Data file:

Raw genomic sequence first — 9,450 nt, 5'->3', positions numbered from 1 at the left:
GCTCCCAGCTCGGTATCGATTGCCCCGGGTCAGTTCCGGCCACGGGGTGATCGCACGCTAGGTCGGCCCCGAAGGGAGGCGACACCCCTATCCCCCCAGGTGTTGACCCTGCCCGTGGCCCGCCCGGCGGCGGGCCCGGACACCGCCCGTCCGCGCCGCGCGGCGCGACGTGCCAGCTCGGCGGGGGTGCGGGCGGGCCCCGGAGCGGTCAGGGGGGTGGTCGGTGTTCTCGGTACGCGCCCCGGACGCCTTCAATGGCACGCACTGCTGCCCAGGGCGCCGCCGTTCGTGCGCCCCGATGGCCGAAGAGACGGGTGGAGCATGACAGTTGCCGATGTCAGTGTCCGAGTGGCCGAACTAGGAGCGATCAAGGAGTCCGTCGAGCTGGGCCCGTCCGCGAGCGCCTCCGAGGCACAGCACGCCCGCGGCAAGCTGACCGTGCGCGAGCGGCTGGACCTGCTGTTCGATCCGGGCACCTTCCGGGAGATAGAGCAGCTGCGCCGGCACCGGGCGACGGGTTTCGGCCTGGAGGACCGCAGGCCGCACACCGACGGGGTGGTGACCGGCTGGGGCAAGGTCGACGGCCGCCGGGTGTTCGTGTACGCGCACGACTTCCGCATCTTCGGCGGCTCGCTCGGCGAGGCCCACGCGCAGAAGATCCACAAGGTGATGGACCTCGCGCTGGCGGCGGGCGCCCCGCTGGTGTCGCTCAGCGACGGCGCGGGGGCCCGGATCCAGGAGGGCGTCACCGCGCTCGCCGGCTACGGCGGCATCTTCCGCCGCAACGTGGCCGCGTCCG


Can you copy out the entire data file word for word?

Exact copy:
Raw genomic sequence first — 9,450 nt, 5'->3', positions numbered from 1 at the left:
GCTCCCAGCTCGGTATCGATTGCCCCGGGTCAGTTCCGGCCACGGGGTGATCGCACGCTAGGTCGGCCCCGAAGGGAGGCGACACCCCTATCCCCCCAGGTGTTGACCCTGCCCGTGGCCCGCCCGGCGGCGGGCCCGGACACCGCCCGTCCGCGCCGCGCGGCGCGACGTGCCAGCTCGGCGGGGGTGCGGGCGGGCCCCGGAGCGGTCAGGGGGGTGGTCGGTGTTCTCGGTACGCGCCCCGGACGCCTTCAATGGCACGCACTGCTGCCCAGGGCGCCGCCGTTCGTGCGCCCCGATGGCCGAAGAGACGGGTGGAGCATGACAGTTGCCGATGTCAGTGTCCGAGTGGCCGAACTAGGAGCGATCAAGGAGTCCGTCGAGCTGGGCCCGTCCGCGAGCGCCTCCGAGGCACAGCACGCCCGCGGCAAGCTGACCGTGCGCGAGCGGCTGGACCTGCTGTTCGATCCGGGCACCTTCCGGGAGATAGAGCAGCTGCGCCGGCACCGGGCGACGGGTTTCGGCCTGGAGGACCGCAGGCCGCACACCGACGGGGTGGTGACCGGCTGGGGCAAGGTCGACGGCCGCCGGGTGTTCGTGTACGCGCACGACTTCCGCATCTTCGGCGGCTCGCTCGGCGAGGCCCACGCGCAGAAGATCCACAAGGTGATGGACCTCGCGCTGGCGGCGGGCGCCCCGCTGGTGTCGCTCAGCGACGGCGCGGGGGCCCGGATCCAGGAGGGCGTCACCGCGCTCGCCGGCTACGGCGGCATCTTCCGCCGCAACGTGGCCGCGTCCG